Google, which to some eyes increasingly looks and acts like a VoIP/mobile carrier, is now effectively being treated like one by the US FCC. Today the regulatory body sent out requests for information to wireless carriers about the adequacy of their consumer disclosures associated with early termination penalties, which can be several hundred dollars in some cases.
Here’s the FCC letter in full:
Today, Federal Communications Commission Consumer Bureau Chief Joel Gurin and Wireless Bureau Chief Ruth Milkman sent letters to AT&T, Google, Sprint Nextel, TMobile, and Verizon Wireless to gather facts and data on the consumer experience with wireless early termination fees. This inquiry follows last week’s launch of the FCC’s Consumer Task Force, which was established to promote cross-agency collaboration on the Commission’s consumer agenda.
“I commend the Commission staff for its ongoing and proactive examination of the consumer experience in the wireless marketplace,” said FCC Chairman Julius Genachowski. “This inquiry is the first action by the FCC’s Consumer Task Force, which was launched last week to tackle these kinds of issues. I look forward to reviewing the responses to the letters and the recommendations from staff regarding next steps.”
- Letter to AT&T: http://hraunfoss.fcc.gov/edocs_public/attachmatch/DA-10-132A1.pdf
- Letter to Google: http://hraunfoss.fcc.gov/edocs_public/attachmatch/DA-10-133A1.pdf
- Letter to Sprint Nextel: http://hraunfoss.fcc.gov/edocs_public/attachmatch/DA-10-137A1.pdf
- Letter to T-Mobile: http://hraunfoss.fcc.gov/edocs_public/attachmatch/DA-10-135A1.pdf
- Letter to Verizon Wireless: http://hraunfoss.fcc.gov/edocs_public/attachmatch/DA-10-136A1.pdf
The inquiry into Google here concerns the Nexus One, which carries potential, combined early termination fees of up to $550.
Previously AT&T complained that Google Voice was being allowed to block access to certain (900) numbers that it was legally unable to block. It further argued that Google Voice should equally be subject to the laws that govern common carriers. Google argued that it was not a carrier and should not be subjected to these rules:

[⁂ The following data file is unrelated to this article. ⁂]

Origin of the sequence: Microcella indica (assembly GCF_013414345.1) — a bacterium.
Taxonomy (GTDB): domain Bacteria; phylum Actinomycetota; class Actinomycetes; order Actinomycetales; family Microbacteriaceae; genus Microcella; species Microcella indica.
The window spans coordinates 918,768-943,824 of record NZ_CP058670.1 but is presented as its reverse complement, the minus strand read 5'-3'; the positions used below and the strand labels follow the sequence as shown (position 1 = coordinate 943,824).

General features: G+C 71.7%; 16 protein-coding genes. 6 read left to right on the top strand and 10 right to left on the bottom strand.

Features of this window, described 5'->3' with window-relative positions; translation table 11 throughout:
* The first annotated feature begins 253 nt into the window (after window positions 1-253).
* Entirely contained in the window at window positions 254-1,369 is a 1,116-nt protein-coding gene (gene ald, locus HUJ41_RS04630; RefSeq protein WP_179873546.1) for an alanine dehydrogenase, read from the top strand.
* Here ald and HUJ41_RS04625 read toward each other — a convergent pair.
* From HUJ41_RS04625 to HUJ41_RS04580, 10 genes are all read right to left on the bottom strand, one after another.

- Unlike traditional carriers, Google Voice is a free, Web-based software application, and so not subject to common carrier laws.
- Google Voice is not intended to be a replacement for traditional phone service — in fact, you need an existing land or wireless line in order to use it. Importantly, users are still able to make outbound calls on any other phone device.
But then Google bought Gizmo5, which adds the missing piece and enables Google to be a VoIP carrier if it so desires. That part of the service isn’t live — yet — and so what Google says above in the second bullet remains true.
I want to be clear that the FCC isn’t making this inquiry of Google because it bought Gizmo5, but because it charges a fee if Nexus One buyers terminate their service contracts early. And the FCC inquiry is about whether consumers understand that those fees exist. But it’s interesting that Google is lumped in the group of major US wireless carriers. Smaller carriers like MetroPCS didn’t get the letter apparently.
Semi-coincidentally Google has launched an HTML5 rich web app version of Google Voice for the iPhone and Palm’s WebOS. (I’ve discussed it further on my Internet2Go blog.) It circumvents the need to make outbound calls via the carrier’s voice service and associated telephone number. The earlier Apple rejection of the formal Google Voice iPhone app was the subject of an FCC inquiry last year (as well as lots of finger pointing between Apple, Google and AT&T).
Unless or until Gizmo5′s technology is implemented and integrated into Google Voice, it’s not the same as Skype or Truphone and still requires an underlying phone service to support it. But that won’t be true for much longer I predict.